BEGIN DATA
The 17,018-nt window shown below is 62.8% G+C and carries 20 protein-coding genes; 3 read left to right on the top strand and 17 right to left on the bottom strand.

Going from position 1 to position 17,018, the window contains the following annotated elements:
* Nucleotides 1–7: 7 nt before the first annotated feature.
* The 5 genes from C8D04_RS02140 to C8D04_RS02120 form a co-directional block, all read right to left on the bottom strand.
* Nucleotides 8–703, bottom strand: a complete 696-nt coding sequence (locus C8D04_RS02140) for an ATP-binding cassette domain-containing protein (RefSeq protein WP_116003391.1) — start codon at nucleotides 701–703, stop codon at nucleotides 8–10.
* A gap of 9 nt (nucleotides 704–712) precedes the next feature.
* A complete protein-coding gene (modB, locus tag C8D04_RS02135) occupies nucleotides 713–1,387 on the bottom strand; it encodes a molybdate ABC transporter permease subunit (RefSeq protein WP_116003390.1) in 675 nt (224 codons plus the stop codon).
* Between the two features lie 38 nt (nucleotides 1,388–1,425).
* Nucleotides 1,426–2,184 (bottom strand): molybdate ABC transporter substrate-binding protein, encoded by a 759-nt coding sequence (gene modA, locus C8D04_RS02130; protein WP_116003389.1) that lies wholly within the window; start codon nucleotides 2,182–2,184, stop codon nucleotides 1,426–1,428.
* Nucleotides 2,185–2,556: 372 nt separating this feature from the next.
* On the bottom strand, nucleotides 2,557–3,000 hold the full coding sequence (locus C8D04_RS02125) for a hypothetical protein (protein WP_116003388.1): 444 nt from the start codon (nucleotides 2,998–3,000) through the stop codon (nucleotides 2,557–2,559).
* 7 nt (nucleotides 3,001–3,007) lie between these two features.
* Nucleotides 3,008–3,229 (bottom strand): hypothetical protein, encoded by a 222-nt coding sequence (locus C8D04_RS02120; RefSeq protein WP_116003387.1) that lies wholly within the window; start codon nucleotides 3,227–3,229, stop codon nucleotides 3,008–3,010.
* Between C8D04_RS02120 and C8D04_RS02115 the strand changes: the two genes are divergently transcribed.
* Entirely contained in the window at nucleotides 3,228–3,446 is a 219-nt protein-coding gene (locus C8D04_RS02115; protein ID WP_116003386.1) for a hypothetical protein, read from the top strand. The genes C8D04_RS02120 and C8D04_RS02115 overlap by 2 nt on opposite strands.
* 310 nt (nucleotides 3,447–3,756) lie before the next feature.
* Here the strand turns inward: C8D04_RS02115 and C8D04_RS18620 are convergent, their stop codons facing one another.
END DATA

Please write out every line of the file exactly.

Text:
The 17,018-nt window shown below is 62.8% G+C and carries 20 protein-coding genes; 3 read left to right on the top strand and 17 right to left on the bottom strand.

Going from position 1 to position 17,018, the window contains the following annotated elements:
* Nucleotides 1–7: 7 nt before the first annotated feature.
* The 5 genes from C8D04_RS02140 to C8D04_RS02120 form a co-directional block, all read right to left on the bottom strand.
* Nucleotides 8–703, bottom strand: a complete 696-nt coding sequence (locus C8D04_RS02140) for an ATP-binding cassette domain-containing protein (RefSeq protein WP_116003391.1) — start codon at nucleotides 701–703, stop codon at nucleotides 8–10.
* A gap of 9 nt (nucleotides 704–712) precedes the next feature.
* A complete protein-coding gene (modB, locus tag C8D04_RS02135) occupies nucleotides 713–1,387 on the bottom strand; it encodes a molybdate ABC transporter permease subunit (RefSeq protein WP_116003390.1) in 675 nt (224 codons plus the stop codon).
* Between the two features lie 38 nt (nucleotides 1,388–1,425).
* Nucleotides 1,426–2,184 (bottom strand): molybdate ABC transporter substrate-binding protein, encoded by a 759-nt coding sequence (gene modA, locus C8D04_RS02130; protein WP_116003389.1) that lies wholly within the window; start codon nucleotides 2,182–2,184, stop codon nucleotides 1,426–1,428.
* Nucleotides 2,185–2,556: 372 nt separating this feature from the next.
* On the bottom strand, nucleotides 2,557–3,000 hold the full coding sequence (locus C8D04_RS02125) for a hypothetical protein (protein WP_116003388.1): 444 nt from the start codon (nucleotides 2,998–3,000) through the stop codon (nucleotides 2,557–2,559).
* 7 nt (nucleotides 3,001–3,007) lie between these two features.
* Nucleotides 3,008–3,229 (bottom strand): hypothetical protein, encoded by a 222-nt coding sequence (locus C8D04_RS02120; RefSeq protein WP_116003387.1) that lies wholly within the window; start codon nucleotides 3,227–3,229, stop codon nucleotides 3,008–3,010.
* Between C8D04_RS02120 and C8D04_RS02115 the strand changes: the two genes are divergently transcribed.
* Entirely contained in the window at nucleotides 3,228–3,446 is a 219-nt protein-coding gene (locus C8D04_RS02115; protein ID WP_116003386.1) for a hypothetical protein, read from the top strand. The genes C8D04_RS02120 and C8D04_RS02115 overlap by 2 nt on opposite strands.
* 310 nt (nucleotides 3,447–3,756) lie before the next feature.
* Here the strand turns inward: C8D04_RS02115 and C8D04_RS18620 are convergent, their stop codons facing one another.